I've also come to the conclusion that many of the people in the class haven't got the faintest interest in animation. I sympathise, to some extent. I try to picture myself in a situation where I've taken a post graduate course and one of the modules is in a type of filmmaking that is of no interest to me - costume dramas, for example - and it's not a pleasant prospect. In a sense, I think that the way the course is structured is flawed, because I know very well that animation isn't for everyone, and that making such a specific focus a mandatory part of a course pitched at such a specialised level is a bit problematic. I would have thought that, at this level, the teaching part of the course would have been general enough for it to be worthwhile to everyone, not just people who happen to like a specific subject. From my perspective, it's not a problem, since I find all the things we're doing interesting, but I can see why some people would be a bit miffed.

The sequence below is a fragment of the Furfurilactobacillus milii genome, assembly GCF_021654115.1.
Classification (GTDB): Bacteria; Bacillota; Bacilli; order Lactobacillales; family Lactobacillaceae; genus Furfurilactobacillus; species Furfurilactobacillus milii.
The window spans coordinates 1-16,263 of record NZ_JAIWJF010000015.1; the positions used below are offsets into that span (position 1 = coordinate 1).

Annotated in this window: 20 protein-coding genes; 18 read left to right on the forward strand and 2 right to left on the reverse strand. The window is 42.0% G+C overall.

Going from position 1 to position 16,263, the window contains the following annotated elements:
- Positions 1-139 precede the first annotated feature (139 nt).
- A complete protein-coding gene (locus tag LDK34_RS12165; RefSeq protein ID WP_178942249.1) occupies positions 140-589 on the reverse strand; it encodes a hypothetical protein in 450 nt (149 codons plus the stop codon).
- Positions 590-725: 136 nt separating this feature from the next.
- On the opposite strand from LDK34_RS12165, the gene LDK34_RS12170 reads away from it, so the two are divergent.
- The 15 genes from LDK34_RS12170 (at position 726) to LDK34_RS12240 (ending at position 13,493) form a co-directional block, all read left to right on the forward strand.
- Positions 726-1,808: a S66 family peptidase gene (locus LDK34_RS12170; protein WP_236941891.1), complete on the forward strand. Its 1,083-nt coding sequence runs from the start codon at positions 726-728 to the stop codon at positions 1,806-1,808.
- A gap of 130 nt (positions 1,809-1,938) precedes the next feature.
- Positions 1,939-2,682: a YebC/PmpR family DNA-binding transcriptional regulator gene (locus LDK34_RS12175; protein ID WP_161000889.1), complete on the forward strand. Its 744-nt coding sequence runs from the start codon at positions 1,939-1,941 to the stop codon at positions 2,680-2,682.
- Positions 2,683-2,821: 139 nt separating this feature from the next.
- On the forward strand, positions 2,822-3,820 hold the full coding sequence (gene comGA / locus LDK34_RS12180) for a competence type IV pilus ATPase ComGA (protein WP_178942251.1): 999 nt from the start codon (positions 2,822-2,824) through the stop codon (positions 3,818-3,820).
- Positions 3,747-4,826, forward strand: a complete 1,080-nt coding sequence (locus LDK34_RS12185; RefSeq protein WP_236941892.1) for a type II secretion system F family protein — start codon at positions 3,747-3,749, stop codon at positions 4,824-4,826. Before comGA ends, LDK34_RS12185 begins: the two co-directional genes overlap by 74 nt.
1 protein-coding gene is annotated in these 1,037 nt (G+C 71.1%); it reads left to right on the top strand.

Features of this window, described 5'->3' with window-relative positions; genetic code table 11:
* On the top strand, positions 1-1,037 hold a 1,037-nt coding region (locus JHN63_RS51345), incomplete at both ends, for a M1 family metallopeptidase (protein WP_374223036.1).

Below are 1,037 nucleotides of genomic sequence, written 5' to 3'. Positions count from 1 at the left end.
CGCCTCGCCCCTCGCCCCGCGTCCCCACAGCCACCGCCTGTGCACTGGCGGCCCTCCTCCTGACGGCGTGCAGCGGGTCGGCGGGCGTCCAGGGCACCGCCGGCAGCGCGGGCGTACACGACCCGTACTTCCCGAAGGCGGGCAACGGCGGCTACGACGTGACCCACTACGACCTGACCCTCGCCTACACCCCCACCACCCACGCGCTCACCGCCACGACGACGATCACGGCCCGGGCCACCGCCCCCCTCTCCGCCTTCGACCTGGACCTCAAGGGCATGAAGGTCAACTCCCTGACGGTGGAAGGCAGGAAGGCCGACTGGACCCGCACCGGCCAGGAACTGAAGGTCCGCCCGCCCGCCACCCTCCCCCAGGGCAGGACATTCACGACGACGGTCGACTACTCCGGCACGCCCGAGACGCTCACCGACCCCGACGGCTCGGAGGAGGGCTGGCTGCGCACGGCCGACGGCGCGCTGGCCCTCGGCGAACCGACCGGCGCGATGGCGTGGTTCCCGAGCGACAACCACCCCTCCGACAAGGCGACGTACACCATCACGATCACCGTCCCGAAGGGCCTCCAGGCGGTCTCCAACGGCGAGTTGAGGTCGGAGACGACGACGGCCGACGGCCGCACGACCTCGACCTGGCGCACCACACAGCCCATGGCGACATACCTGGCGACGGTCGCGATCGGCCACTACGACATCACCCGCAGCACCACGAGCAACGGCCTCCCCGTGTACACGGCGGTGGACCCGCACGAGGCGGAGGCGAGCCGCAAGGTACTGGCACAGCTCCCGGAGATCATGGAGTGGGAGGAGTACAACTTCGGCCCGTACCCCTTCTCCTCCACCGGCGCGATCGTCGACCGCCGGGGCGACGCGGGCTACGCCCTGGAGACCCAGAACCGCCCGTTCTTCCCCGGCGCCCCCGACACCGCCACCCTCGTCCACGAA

Sunday, October 16, 2005
Death Walks on High HeelsI watched the other half of my Luciano Ercoli/Nieves Navarro double bill last night. Death Walks on High Heels was made a year before Death Walks at Midnight, and it is just as interesting as its stable-mate, although for different reasons. I must point out once again that this DVD was in Italian only, and my grasp of Italian is pretty much non-existant, so I can't claim to have understood every single intricacy of the plot. Like many gialli, though, this is definitely a visually-driven film, so I think I more or less know what was going on.